Unfortunately much of work is immensely dysfunctional and does not reward this type of behaviour. Indeed it tends to reward those who can dissemble the most. Fortunately, I have a job that I love most of the time. Moreover, I have long since accepted that I would rather be myself or something close to it than pretend to be someone else in order to achieve global domination.
With this in mind, I thought I would further blur the boudaries between life and work (remember that Freud said, "Love and work") by reflecting on the biggest thing to happen in my life for some time.
Last week my wife died after 11 years fighting cancer.
I am not looking for sympathy, I already have more than enough. This is a learning blog. But this is, I think, a good time to reflect on what I have learned from Jelena in the 13 years that I was lucky to have known her.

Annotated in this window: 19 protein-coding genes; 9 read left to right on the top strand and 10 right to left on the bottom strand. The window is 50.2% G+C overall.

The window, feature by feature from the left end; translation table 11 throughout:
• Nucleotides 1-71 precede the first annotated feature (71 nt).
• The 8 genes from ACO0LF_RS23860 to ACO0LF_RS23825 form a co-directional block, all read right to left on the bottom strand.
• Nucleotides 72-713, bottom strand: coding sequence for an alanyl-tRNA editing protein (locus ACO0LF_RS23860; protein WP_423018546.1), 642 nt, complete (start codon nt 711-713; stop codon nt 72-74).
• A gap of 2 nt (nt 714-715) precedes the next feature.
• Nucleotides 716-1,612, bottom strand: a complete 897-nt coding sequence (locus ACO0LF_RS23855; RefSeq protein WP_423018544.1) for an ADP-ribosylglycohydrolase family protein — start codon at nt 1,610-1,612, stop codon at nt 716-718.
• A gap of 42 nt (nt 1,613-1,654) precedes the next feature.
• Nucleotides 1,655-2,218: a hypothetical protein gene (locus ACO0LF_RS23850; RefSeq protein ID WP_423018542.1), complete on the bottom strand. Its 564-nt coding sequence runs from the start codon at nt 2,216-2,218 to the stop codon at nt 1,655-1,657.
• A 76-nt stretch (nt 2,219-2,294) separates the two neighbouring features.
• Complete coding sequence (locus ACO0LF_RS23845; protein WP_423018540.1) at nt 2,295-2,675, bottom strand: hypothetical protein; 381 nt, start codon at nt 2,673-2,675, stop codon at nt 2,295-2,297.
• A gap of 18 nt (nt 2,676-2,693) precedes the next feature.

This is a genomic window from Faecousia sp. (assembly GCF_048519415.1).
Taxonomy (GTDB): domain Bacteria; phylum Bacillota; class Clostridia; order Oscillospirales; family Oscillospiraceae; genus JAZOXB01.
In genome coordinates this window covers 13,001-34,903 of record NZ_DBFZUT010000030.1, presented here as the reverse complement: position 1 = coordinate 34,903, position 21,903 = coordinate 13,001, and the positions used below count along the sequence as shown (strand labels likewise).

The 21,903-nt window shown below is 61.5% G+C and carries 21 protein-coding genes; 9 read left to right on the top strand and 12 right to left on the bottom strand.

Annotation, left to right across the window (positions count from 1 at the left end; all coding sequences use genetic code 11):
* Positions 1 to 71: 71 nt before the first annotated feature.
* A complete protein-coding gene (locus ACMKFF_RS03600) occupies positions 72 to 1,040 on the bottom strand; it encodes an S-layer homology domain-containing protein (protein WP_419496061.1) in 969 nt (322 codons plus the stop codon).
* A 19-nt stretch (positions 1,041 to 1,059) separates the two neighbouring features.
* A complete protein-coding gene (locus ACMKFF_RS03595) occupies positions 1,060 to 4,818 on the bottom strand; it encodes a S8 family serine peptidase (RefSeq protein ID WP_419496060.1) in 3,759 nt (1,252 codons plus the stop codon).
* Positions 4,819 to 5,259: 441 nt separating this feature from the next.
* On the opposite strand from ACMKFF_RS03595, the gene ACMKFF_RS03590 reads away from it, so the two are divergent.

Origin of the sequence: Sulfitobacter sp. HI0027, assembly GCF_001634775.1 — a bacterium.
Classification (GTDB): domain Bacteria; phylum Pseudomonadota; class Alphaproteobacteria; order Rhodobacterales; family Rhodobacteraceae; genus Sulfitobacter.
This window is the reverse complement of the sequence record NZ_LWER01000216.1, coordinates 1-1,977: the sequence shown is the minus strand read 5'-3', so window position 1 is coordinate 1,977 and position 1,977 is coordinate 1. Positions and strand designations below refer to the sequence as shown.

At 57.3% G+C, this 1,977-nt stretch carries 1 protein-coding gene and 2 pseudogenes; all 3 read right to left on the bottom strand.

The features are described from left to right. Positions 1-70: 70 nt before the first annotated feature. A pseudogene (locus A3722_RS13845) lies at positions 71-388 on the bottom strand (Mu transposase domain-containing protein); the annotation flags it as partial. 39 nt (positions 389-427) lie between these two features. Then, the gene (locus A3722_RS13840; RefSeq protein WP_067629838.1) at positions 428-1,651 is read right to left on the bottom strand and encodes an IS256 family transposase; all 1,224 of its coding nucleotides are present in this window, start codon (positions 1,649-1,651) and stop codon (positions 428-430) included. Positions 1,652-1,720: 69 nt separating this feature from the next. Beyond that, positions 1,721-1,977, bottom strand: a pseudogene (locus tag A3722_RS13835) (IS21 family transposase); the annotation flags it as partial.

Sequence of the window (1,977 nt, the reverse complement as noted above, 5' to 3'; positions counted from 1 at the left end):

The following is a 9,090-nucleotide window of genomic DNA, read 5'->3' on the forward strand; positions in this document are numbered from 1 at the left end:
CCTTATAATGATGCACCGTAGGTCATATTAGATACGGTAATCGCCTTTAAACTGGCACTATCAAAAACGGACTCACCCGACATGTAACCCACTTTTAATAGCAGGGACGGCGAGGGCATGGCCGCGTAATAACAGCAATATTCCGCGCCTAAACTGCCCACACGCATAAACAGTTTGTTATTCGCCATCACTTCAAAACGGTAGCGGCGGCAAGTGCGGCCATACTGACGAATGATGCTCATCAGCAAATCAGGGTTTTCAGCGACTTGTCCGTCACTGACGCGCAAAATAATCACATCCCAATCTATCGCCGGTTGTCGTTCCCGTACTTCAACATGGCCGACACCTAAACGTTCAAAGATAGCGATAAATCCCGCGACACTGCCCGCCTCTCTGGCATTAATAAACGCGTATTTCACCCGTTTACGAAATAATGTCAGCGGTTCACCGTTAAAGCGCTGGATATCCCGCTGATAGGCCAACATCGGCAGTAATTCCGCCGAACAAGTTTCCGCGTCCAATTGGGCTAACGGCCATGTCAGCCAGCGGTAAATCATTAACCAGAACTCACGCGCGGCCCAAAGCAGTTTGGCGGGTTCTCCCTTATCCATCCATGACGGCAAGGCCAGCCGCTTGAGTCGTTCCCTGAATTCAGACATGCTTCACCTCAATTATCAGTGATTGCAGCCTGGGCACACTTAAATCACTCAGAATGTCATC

- Persistance tends to trump talent.
- The English have got their attitudes to friendship completely arse about face - we are nicest to strangers and rudest to our closest friends. As a result we often doubt that we are loved and therefore lack sufficient confidence to take risks in life.
- Whatever you do, take some risks. They don't have to be big ones but if you don't take any, you won't learn anything new.
- Passion is a good thing. I remember Jelena jumping up and down with glee and clapping the first time she provoked me to red faced rage. That was the point where she believed there was hope for me.
- Anger is not a bad thing. Particularly if you recognise it and deal with it.
- Curiosity is perhaps the most underrated virtue in the world. People who ask questions, learn things and are remembered by those of whom they ask.
- Cultivate those who love you. Ignore those who don't. Otherwise you'll waste your time on people who are not going to help you much.
- Don't accept being taken for granted. Challenge if you think you have been short changed.
- Make sure that those you love know you love them. It is the best chance you can give them in life.
In memory of Jelena, my biggest fan.